## Content

### Simple graphs

The dots and line things of the last section are called graphs and from now on, we'll lift the tone of the discussion by using the more formal words `vertex' for dots and `edges' for lines.

Questions

- How many graphs are there with just one vertex? The possibilities are
**A**0**B**1**C**547**D**as many as you like. At this point you should have a discussion with your neighbour or with the whole class as to which of these is correct. When you've done that, look at the answer. - How many graphs are there with just two vertices
^{1}? The possibilities are**A**1**B**2**C**547**D**as many as you like. Again it is time to go into camera and work with a friend. Only then look at the answer.

The answers to Questions 8 and 9 force us to make a decision on what a graph actually is. First, any edge between two vertices can be drawn any way you like. It doesn't matter for the practical purposes that graphs are used for. Whatever shape you use it's the same edge.

So we consider all of the graphs in the figure below to be the same.

What's more it doesn't matter whether we put the two vertices on the Moon or one on the Moon and one on Earth, or whatever, it's the same graph.

So we have two graphs on two vertices: one with no edges and one with one. How could we possibly have infinitely many graphs on two vertices? Well who said that there was only one edge between any two vertices? After all, when we were talking about Königsberg's bridges before, we sometimes had two lines joining two vertices. Edges like this are what are called **multiple edges** and we can use as many multiple edges as we like in a graph. However, such graphs are called **multigraphs**. See https://en.wikipedia.org/wiki/Multigraph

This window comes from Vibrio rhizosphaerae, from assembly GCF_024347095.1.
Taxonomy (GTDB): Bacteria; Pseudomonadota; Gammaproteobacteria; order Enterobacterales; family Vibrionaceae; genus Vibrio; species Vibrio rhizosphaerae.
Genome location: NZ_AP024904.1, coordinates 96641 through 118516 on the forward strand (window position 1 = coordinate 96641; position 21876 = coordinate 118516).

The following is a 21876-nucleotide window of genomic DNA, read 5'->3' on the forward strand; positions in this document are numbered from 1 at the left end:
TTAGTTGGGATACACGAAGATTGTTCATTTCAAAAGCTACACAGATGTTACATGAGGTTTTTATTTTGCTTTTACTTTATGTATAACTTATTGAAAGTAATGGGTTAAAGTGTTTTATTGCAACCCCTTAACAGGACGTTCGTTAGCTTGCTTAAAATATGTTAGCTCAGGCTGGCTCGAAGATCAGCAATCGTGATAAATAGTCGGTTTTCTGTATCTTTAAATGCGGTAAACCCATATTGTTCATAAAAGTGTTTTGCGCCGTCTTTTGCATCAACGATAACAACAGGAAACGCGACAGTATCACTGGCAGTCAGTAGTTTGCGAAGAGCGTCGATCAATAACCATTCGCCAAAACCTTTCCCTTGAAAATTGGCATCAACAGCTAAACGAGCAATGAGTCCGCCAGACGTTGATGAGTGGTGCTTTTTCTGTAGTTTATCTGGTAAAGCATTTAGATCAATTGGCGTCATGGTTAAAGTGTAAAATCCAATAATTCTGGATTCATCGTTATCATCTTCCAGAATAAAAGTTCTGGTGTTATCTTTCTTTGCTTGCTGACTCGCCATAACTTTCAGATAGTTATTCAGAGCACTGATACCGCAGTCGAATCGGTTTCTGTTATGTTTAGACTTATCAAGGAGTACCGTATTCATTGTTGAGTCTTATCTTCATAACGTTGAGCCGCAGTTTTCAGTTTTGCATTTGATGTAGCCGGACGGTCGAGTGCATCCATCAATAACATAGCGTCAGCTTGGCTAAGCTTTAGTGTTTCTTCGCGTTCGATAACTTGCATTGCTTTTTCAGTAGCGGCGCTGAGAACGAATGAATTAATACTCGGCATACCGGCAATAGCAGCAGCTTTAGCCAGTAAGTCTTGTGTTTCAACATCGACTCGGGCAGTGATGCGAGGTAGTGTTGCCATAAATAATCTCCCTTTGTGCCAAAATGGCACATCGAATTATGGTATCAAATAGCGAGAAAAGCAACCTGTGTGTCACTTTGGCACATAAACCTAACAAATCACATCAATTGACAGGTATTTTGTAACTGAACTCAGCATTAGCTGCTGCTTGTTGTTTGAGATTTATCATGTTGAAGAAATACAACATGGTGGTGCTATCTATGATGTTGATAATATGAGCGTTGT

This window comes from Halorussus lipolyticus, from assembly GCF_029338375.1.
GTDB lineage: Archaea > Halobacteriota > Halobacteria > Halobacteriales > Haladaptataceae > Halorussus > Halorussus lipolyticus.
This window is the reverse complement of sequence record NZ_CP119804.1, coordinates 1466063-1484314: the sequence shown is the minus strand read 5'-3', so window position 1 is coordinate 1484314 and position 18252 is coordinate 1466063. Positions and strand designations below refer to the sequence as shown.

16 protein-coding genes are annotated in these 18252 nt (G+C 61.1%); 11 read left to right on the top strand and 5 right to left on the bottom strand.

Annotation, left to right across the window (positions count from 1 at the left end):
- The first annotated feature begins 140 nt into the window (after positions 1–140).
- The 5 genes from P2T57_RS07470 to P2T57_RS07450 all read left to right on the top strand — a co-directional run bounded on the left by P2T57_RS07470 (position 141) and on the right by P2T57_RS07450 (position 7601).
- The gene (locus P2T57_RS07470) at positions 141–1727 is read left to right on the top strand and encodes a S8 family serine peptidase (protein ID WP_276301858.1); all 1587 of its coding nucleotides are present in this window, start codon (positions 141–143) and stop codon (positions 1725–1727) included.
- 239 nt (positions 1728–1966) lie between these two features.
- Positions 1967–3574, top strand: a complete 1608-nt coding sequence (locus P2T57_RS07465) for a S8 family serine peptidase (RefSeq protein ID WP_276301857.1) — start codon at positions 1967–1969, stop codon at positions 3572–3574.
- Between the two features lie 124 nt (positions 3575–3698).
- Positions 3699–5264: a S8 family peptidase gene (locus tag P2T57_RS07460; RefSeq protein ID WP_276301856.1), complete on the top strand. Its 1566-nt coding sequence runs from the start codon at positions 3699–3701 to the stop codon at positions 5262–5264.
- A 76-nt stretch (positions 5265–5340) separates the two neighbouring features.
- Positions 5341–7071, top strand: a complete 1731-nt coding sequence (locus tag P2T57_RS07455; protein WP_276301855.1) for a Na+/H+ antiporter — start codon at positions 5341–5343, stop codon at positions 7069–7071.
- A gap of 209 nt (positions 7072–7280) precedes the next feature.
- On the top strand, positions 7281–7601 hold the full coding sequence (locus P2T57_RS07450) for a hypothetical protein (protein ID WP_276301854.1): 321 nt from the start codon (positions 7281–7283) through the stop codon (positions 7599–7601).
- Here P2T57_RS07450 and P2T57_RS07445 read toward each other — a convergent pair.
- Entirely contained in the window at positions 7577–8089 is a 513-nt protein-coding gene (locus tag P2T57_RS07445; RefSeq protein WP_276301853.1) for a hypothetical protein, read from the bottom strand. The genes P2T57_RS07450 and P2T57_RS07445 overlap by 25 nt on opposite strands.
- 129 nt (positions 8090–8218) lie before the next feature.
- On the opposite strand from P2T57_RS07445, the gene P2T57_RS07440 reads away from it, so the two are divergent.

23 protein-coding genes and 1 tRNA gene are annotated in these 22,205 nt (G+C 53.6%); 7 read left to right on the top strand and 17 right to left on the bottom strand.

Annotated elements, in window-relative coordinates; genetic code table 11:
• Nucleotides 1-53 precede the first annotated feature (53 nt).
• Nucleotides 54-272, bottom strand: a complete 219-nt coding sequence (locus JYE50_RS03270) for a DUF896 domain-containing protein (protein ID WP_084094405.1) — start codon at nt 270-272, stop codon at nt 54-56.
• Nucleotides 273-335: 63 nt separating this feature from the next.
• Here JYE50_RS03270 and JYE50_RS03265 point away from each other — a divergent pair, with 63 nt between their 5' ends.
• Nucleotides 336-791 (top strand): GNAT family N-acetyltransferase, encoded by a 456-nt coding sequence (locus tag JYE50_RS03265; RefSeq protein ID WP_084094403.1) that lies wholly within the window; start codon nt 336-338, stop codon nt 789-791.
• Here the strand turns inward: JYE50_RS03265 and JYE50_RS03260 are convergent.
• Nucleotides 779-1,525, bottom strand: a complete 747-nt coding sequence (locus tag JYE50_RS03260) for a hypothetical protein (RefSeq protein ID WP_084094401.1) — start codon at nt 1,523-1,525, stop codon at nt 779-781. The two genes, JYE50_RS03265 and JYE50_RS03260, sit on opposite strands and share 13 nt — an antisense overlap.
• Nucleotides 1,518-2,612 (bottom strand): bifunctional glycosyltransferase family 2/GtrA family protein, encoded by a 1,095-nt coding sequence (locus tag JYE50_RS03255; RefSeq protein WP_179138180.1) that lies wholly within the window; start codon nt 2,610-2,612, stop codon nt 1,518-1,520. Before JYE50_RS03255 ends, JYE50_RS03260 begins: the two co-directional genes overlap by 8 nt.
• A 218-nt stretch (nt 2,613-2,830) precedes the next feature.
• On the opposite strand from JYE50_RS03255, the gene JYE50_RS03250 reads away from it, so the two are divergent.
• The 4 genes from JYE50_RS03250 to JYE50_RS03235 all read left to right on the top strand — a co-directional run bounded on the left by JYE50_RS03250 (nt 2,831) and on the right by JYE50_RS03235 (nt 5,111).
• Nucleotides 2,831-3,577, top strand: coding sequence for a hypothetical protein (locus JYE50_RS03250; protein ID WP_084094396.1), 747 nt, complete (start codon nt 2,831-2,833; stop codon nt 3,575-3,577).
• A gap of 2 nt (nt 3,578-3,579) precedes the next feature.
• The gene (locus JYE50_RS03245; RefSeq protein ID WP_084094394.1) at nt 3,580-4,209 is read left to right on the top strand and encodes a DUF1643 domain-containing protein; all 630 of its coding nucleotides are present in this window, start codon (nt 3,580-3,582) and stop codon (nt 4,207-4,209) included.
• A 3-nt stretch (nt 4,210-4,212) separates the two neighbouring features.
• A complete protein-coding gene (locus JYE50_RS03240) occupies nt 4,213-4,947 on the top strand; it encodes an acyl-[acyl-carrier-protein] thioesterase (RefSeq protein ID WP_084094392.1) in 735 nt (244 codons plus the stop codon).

It's worth noting that loops are considered to be multiple edges and so multigraphs include loops. Do we allow multiple edges or not? But in fact here we won't talk about multiple edges very often. Instead we'll work mainly with graphs that have no loops and no multiple edges. These are called **simple graphs**. It turns out then, that there are only two simple graphs with two vertices. One has an edge and the other doesn't have any.

From here on, to make things less wordy, any time we use `graph' we will mean simple graph. If we want to allow a graph to have loops or multiple edges we will specifically say so.

Questions

- How many (simple) graphs are there with just three vertices? The possibilities are

**A**2**B**3**C**4**D**8.

Before you start to think that this set of questions will go on forever, discuss Q10 with a friend. What do you need to know in order to decide this question? Then see what the answers say about it. - How many graphs are there with just four vertices? The possibilities are

**A**8**B**9**C**10**D**11**E**12**F**21**G**22**H**23**I**24.